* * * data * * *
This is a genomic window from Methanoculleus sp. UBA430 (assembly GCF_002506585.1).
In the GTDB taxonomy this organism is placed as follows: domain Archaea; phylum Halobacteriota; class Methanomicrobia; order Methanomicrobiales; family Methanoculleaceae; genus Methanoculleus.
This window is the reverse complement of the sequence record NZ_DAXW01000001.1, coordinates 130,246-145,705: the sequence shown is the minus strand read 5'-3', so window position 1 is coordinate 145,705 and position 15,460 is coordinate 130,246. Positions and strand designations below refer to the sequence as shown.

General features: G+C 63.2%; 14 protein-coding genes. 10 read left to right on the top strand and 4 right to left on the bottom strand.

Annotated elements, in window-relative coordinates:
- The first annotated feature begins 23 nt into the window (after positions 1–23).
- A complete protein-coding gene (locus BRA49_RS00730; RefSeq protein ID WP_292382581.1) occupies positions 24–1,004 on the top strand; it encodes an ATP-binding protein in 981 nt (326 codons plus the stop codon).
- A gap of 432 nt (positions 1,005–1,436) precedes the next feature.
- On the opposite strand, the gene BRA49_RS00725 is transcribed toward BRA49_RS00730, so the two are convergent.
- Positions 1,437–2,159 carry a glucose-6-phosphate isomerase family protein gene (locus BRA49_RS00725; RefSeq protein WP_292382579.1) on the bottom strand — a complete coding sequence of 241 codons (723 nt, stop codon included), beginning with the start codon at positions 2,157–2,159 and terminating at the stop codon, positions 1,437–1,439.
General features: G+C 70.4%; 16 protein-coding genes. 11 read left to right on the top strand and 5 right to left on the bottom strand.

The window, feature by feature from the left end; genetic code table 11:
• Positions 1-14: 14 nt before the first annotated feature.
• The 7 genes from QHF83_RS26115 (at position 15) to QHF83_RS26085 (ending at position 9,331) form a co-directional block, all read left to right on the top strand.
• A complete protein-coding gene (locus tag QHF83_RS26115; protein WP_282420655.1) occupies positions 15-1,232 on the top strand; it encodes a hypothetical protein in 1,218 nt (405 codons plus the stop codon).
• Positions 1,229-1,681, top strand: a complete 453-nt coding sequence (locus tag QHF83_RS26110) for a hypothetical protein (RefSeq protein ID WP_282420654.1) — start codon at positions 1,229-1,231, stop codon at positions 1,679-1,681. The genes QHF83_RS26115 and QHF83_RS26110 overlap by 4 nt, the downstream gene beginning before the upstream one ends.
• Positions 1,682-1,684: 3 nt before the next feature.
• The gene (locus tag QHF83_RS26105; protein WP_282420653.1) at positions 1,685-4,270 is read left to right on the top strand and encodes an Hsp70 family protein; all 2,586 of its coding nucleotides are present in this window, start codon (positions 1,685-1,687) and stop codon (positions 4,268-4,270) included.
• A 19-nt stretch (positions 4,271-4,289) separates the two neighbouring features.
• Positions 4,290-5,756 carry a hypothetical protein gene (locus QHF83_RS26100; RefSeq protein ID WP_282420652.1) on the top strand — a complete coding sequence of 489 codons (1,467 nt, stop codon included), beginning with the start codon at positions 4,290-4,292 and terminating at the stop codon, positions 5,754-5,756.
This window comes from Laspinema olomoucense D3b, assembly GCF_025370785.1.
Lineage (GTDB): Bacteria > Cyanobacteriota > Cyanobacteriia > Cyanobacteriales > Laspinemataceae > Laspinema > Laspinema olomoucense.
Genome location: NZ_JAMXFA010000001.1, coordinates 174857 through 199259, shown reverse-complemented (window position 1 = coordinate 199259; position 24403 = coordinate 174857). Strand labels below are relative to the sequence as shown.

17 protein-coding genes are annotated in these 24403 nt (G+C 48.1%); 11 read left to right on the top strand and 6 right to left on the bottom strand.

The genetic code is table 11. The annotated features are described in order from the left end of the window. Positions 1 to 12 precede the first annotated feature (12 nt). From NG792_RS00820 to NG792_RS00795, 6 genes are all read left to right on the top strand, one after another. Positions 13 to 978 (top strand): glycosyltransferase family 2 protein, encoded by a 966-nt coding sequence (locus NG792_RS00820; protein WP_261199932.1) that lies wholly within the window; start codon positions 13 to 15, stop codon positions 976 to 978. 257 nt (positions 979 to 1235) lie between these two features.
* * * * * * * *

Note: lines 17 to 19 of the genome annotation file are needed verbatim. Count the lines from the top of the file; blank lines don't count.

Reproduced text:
• Positions 1,682-1,684: 3 nt before the next feature.
• The gene (locus tag QHF83_RS26105; protein WP_282420653.1) at positions 1,685-4,270 is read left to right on the top strand and encodes an Hsp70 family protein; all 2,586 of its coding nucleotides are present in this window, start codon (positions 1,685-1,687) and stop codon (positions 4,268-4,270) included.
• A 19-nt stretch (positions 4,271-4,289) separates the two neighbouring features.